A study looking at chemotherapy after transplant for acute myeloid leukaemia (RICAZA)

Cancer type:

Acute leukaemia
Acute myeloid leukaemia (AML)
Blood cancers




Phase 2

This study was to see if a chemotherapy drug called azacitidine helped to stop acute myeloid leukaemia (AML) coming back after a stem cell transplant. The people in this trial had reduced doses of chemotherapy before their transplant (a reduced intensity transplant).

More about this trial

AML can be a difficult disease to treat in adults. Having a donor stem cell transplant may be able to cure leukaemia. But treatment is tough and people can have life threatening complications.

If you have a lower dose of chemotherapy before your transplant, you are less likely to have these complications. Although this is safer there is a greater risk that your leukaemia might come back.

To help kill off any leukaemia cells left behind doctors can boost your immune system after your transplant by giving you more white blood cells (lymphocytes) from your donor. This is called donor lymphocyte infusion, or DLI. But this carries a high risk of a complication called graft versus host disease (GvHD).

Doctors in America use azacitidine to treat myelodysplasia and researchers have noticed an effect against leukaemia. People in this study didn’t have DLI in the first year after their transplant. They had a 10 month course of azacitidine to see if this was better at stopping AML coming back.

The main aims of this study were to

  • Find out how well the body coped with azacitidine after transplant
  • See if AML responded better to this new treatment approach

Summary of results

The study team found that azacitidine was able to stop AML coming back after a transplant in some people.

This was a phase 2 trial. 37 people had azacitidine after their transplant.

Of these 37 people, AML came back in 16. The average time it took to come back after their transplant was 8 months.

The researchers looked at the number of white blood cells called CD8 T cells. These are part of the immune system. Researchers think azacitidine has an effect on these cells increasing the immune system’s response to AML. They screened the blood of 28 people to look for a CD8 T cell response to AML. They found that 16 of the 28 people had a response and this reduced the risk of their AML coming back.   

None of the 37 people who had azacitidine developed graft versus host disease.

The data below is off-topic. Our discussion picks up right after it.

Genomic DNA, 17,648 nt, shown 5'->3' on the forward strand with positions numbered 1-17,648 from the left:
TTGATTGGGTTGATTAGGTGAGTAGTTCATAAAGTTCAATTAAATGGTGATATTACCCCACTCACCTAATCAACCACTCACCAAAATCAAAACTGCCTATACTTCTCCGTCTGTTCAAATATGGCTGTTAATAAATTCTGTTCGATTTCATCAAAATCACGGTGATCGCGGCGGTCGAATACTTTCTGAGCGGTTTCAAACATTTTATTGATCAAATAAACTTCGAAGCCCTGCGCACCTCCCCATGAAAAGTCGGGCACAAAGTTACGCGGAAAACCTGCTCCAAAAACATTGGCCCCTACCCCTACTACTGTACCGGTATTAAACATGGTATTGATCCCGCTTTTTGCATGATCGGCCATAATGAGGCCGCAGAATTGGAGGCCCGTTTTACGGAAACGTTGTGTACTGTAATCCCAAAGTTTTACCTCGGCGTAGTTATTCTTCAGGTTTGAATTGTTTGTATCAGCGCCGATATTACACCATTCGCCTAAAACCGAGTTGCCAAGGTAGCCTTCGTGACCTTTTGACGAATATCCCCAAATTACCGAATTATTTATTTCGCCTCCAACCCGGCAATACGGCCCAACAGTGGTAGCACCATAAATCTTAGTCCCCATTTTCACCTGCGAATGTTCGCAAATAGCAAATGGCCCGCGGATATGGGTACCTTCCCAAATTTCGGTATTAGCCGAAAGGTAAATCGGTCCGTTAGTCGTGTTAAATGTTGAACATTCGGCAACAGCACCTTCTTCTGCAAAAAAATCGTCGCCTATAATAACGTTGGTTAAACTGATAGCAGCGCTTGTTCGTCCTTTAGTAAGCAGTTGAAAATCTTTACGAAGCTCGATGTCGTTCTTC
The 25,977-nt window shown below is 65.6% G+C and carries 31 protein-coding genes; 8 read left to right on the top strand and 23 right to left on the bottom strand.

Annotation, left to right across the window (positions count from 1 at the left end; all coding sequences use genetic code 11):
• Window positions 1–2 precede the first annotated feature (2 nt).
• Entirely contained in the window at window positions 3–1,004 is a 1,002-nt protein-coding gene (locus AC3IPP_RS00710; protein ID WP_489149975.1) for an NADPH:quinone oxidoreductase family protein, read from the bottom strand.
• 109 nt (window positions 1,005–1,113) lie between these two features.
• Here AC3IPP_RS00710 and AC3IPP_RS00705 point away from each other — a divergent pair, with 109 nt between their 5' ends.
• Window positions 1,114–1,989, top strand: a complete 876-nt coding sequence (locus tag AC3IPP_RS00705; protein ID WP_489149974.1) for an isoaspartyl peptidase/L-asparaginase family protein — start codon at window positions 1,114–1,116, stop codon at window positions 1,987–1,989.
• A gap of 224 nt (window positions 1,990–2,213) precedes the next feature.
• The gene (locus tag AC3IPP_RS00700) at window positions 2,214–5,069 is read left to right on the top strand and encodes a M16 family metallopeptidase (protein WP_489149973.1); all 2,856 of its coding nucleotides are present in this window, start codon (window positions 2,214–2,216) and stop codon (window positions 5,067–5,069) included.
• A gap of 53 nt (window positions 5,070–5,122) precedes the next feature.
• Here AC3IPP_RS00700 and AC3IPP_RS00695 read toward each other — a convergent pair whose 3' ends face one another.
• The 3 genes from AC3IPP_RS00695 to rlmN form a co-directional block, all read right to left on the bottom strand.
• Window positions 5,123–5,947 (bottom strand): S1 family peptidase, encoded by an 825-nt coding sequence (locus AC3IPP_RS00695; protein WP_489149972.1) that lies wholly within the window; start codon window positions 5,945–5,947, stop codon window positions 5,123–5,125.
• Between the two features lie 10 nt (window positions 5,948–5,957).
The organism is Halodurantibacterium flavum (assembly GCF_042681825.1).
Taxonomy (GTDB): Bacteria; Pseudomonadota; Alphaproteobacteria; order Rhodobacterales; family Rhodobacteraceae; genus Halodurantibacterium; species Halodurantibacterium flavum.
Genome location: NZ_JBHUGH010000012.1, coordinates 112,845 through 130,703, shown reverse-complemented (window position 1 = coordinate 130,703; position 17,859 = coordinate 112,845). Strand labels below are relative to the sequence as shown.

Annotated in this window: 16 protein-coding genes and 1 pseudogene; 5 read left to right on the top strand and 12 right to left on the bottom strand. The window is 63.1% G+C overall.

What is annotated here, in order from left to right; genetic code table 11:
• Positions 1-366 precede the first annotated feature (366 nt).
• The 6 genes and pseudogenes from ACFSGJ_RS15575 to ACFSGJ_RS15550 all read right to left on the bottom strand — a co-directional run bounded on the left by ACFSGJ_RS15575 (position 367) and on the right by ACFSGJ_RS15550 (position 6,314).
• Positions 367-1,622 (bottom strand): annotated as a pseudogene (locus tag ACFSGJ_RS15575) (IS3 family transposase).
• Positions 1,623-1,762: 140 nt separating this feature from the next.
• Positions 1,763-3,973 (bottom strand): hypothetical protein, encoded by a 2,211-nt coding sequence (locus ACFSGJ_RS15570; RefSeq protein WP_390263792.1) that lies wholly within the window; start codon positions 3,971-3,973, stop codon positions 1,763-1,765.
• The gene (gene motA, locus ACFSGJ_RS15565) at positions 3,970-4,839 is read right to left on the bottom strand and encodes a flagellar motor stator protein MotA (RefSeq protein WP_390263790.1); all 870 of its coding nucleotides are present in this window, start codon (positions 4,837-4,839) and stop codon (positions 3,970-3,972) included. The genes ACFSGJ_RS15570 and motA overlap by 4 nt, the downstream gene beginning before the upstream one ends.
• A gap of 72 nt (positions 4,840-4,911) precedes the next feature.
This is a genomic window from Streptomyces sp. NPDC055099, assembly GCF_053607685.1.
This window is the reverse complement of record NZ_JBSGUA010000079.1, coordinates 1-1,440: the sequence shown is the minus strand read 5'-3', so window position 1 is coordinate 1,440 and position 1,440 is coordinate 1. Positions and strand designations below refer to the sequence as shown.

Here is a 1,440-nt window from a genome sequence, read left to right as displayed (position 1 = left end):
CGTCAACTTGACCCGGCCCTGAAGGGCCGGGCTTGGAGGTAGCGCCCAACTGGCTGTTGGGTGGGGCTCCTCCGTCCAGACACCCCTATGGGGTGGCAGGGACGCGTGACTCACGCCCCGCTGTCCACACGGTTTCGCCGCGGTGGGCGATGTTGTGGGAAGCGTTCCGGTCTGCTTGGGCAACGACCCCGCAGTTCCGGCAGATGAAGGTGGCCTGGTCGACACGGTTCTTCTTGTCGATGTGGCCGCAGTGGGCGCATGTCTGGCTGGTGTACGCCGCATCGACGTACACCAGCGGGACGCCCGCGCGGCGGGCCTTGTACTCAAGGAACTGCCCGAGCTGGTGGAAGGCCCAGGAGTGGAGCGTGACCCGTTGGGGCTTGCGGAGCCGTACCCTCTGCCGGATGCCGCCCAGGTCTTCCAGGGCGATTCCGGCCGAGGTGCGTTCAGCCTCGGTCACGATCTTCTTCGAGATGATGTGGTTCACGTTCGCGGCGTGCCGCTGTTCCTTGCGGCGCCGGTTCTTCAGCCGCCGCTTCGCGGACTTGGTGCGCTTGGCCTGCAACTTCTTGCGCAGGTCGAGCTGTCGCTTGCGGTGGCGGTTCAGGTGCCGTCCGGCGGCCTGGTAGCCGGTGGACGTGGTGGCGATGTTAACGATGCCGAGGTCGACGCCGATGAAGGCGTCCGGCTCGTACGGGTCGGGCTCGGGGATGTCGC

The main side effects of azacitidine were

  • A drop in blood cells
  • Changes to the way the liver worked
  • Feeling sick
  • Reaction at the injection site
  • Infection

The study team concluded that the body coped well with azacitidine after a transplant. People who had a CD8 T cell response to their AML had a reduced risk of it coming back. As this was a small study the results need to be confirmed in a clinical trial with a larger number of people.

We have based this summary on information from the research team. The information they sent us has been reviewed by independent specialists (peer reviewed Open a glossary item) and published in a medical journal. The figures we quote above were provided by the trial team who did the research. We have not analysed the data ourselves.

Recruitment start:

Recruitment end:

How to join a clinical trial

Please note: In order to join a trial you will need to discuss it with your doctor, unless otherwise specified.

Please note - unless we state otherwise in the summary, you need to talk to your doctor about joining a trial.

Chief Investigator

Professor Charles Craddock

Supported by

Cancer Research UK Clinical Trials Unit, University of Birmingham
Celgene Ltd
Experimental Cancer Medicine Centre (ECMC)
NIHR Clinical Research Network: Cancer

If you have questions about the trial please contact our cancer information nurses

Freephone 0808 800 4040

Last review date

CRUK internal database number:

Oracle 4054

Please note - unless we state otherwise in the summary, you need to talk to your doctor about joining a trial.

Last reviewed:

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